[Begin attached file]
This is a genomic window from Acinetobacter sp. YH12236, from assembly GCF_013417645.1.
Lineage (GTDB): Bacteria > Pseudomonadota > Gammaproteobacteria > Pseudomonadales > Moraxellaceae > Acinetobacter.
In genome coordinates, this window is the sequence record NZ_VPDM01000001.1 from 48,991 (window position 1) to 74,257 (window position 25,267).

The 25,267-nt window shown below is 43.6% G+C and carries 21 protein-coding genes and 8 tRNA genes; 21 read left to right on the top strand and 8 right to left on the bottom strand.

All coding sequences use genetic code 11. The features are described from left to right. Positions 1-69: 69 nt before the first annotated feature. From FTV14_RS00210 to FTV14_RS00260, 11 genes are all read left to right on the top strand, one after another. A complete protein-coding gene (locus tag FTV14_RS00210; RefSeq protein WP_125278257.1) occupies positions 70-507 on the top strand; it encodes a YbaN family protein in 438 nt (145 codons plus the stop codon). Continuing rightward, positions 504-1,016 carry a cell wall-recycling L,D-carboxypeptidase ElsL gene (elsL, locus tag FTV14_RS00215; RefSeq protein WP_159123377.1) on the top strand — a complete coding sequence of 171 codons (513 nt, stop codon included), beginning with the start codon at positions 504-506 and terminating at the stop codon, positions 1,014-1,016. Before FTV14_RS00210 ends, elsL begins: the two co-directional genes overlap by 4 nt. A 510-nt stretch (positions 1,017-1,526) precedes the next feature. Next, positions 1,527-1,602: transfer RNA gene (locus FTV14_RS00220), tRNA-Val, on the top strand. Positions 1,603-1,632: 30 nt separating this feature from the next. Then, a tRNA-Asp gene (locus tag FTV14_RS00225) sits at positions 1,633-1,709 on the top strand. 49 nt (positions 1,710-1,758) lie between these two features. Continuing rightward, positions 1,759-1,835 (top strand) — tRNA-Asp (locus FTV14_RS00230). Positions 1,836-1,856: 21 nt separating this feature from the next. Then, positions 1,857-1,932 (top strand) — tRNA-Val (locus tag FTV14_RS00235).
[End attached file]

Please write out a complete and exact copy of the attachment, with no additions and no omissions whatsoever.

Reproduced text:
This is a genomic window from Acinetobacter sp. YH12236, from assembly GCF_013417645.1.
Lineage (GTDB): Bacteria > Pseudomonadota > Gammaproteobacteria > Pseudomonadales > Moraxellaceae > Acinetobacter.
In genome coordinates, this window is the sequence record NZ_VPDM01000001.1 from 48,991 (window position 1) to 74,257 (window position 25,267).

The 25,267-nt window shown below is 43.6% G+C and carries 21 protein-coding genes and 8 tRNA genes; 21 read left to right on the top strand and 8 right to left on the bottom strand.

All coding sequences use genetic code 11. The features are described from left to right. Positions 1-69: 69 nt before the first annotated feature. From FTV14_RS00210 to FTV14_RS00260, 11 genes are all read left to right on the top strand, one after another. A complete protein-coding gene (locus tag FTV14_RS00210; RefSeq protein WP_125278257.1) occupies positions 70-507 on the top strand; it encodes a YbaN family protein in 438 nt (145 codons plus the stop codon). Continuing rightward, positions 504-1,016 carry a cell wall-recycling L,D-carboxypeptidase ElsL gene (elsL, locus tag FTV14_RS00215; RefSeq protein WP_159123377.1) on the top strand — a complete coding sequence of 171 codons (513 nt, stop codon included), beginning with the start codon at positions 504-506 and terminating at the stop codon, positions 1,014-1,016. Before FTV14_RS00210 ends, elsL begins: the two co-directional genes overlap by 4 nt. A 510-nt stretch (positions 1,017-1,526) precedes the next feature. Next, positions 1,527-1,602: transfer RNA gene (locus FTV14_RS00220), tRNA-Val, on the top strand. Positions 1,603-1,632: 30 nt separating this feature from the next. Then, a tRNA-Asp gene (locus tag FTV14_RS00225) sits at positions 1,633-1,709 on the top strand. 49 nt (positions 1,710-1,758) lie between these two features. Continuing rightward, positions 1,759-1,835 (top strand) — tRNA-Asp (locus FTV14_RS00230). Positions 1,836-1,856: 21 nt separating this feature from the next. Then, positions 1,857-1,932 (top strand) — tRNA-Val (locus tag FTV14_RS00235).